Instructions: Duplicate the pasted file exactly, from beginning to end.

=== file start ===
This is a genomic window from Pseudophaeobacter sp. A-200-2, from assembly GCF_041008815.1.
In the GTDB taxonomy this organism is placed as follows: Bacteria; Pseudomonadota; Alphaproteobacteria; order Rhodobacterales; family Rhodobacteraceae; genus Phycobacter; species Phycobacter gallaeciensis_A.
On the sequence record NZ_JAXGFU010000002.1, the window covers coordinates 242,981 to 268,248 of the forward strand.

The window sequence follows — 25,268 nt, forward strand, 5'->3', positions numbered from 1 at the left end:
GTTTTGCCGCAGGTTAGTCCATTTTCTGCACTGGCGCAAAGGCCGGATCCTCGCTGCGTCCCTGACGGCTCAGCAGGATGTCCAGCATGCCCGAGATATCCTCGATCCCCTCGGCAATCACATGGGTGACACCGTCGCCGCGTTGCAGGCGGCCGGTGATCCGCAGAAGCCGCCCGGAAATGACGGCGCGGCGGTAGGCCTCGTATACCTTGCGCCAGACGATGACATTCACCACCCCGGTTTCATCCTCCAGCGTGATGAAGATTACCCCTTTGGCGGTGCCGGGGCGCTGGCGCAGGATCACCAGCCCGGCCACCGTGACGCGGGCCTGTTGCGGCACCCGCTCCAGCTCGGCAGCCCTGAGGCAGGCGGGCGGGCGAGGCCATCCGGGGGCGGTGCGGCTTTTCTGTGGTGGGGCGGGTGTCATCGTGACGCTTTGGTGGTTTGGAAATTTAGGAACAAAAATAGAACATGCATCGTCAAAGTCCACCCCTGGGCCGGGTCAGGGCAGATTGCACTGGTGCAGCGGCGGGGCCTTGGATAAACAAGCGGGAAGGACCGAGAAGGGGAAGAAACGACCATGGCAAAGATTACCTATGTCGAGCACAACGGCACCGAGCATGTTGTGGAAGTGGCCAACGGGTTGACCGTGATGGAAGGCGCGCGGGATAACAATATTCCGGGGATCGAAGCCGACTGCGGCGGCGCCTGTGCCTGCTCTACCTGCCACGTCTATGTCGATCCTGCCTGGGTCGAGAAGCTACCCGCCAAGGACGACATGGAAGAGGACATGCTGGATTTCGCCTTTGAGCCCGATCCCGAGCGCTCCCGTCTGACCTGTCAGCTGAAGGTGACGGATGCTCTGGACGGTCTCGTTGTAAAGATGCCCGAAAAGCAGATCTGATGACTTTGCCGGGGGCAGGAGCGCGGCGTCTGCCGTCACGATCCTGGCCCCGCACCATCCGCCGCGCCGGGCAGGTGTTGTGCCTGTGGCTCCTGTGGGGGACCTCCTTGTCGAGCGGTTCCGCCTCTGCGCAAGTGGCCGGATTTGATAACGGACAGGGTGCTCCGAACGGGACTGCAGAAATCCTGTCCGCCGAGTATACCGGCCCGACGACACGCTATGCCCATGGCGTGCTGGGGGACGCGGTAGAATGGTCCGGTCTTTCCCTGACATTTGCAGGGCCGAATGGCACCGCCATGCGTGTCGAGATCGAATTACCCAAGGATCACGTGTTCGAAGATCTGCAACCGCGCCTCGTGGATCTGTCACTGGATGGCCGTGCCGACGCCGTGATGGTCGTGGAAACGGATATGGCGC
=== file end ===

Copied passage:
This is a genomic window from Pseudophaeobacter sp. A-200-2, from assembly GCF_041008815.1.
In the GTDB taxonomy this organism is placed as follows: Bacteria; Pseudomonadota; Alphaproteobacteria; order Rhodobacterales; family Rhodobacteraceae; genus Phycobacter; species Phycobacter gallaeciensis_A.
On the sequence record NZ_JAXGFU010000002.1, the window covers coordinates 242,981 to 268,248 of the forward strand.

The window sequence follows — 25,268 nt, forward strand, 5'->3', positions numbered from 1 at the left end:
GTTTTGCCGCAGGTTAGTCCATTTTCTGCACTGGCGCAAAGGCCGGATCCTCGCTGCGTCCCTGACGGCTCAGCAGGATGTCCAGCATGCCCGAGATATCCTCGATCCCCTCGGCAATCACATGGGTGACACCGTCGCCGCGTTGCAGGCGGCCGGTGATCCGCAGAAGCCGCCCGGAAATGACGGCGCGGCGGTAGGCCTCGTATACCTTGCGCCAGACGATGACATTCACCACCCCGGTTTCATCCTCCAGCGTGATGAAGATTACCCCTTTGGCGGTGCCGGGGCGCTGGCGCAGGATCACCAGCCCGGCCACCGTGACGCGGGCCTGTTGCGGCACCCGCTCCAGCTCGGCAGCCCTGAGGCAGGCGGGCGGGCGAGGCCATCCGGGGGCGGTGCGGCTTTTCTGTGGTGGGGCGGGTGTCATCGTGACGCTTTGGTGGTTTGGAAATTTAGGAACAAAAATAGAACATGCATCGTCAAAGTCCACCCCTGGGCCGGGTCAGGGCAGATTGCACTGGTGCAGCGGCGGGGCCTTGGATAAACAAGCGGGAAGGACCGAGAAGGGGAAGAAACGACCATGGCAAAGATTACCTATGTCGAGCACAACGGCACCGAGCATGTTGTGGAAGTGGCCAACGGGTTGACCGTGATGGAAGGCGCGCGGGATAACAATATTCCGGGGATCGAAGCCGACTGCGGCGGCGCCTGTGCCTGCTCTACCTGCCACGTCTATGTCGATCCTGCCTGGGTCGAGAAGCTACCCGCCAAGGACGACATGGAAGAGGACATGCTGGATTTCGCCTTTGAGCCCGATCCCGAGCGCTCCCGTCTGACCTGTCAGCTGAAGGTGACGGATGCTCTGGACGGTCTCGTTGTAAAGATGCCCGAAAAGCAGATCTGATGACTTTGCCGGGGGCAGGAGCGCGGCGTCTGCCGTCACGATCCTGGCCCCGCACCATCCGCCGCGCCGGGCAGGTGTTGTGCCTGTGGCTCCTGTGGGGGACCTCCTTGTCGAGCGGTTCCGCCTCTGCGCAAGTGGCCGGATTTGATAACGGACAGGGTGCTCCGAACGGGACTGCAGAAATCCTGTCCGCCGAGTATACCGGCCCGACGACACGCTATGCCCATGGCGTGCTGGGGGACGCGGTAGAATGGTCCGGTCTTTCCCTGACATTTGCAGGGCCGAATGGCACCGCCATGCGTGTCGAGATCGAATTACCCAAGGATCACGTGTTCGAAGATCTGCAACCGCGCCTCGTGGATCTGTCACTGGATGGCCGTGCCGACGCCGTGATGGTCGTGGAAACGGATATGGCGC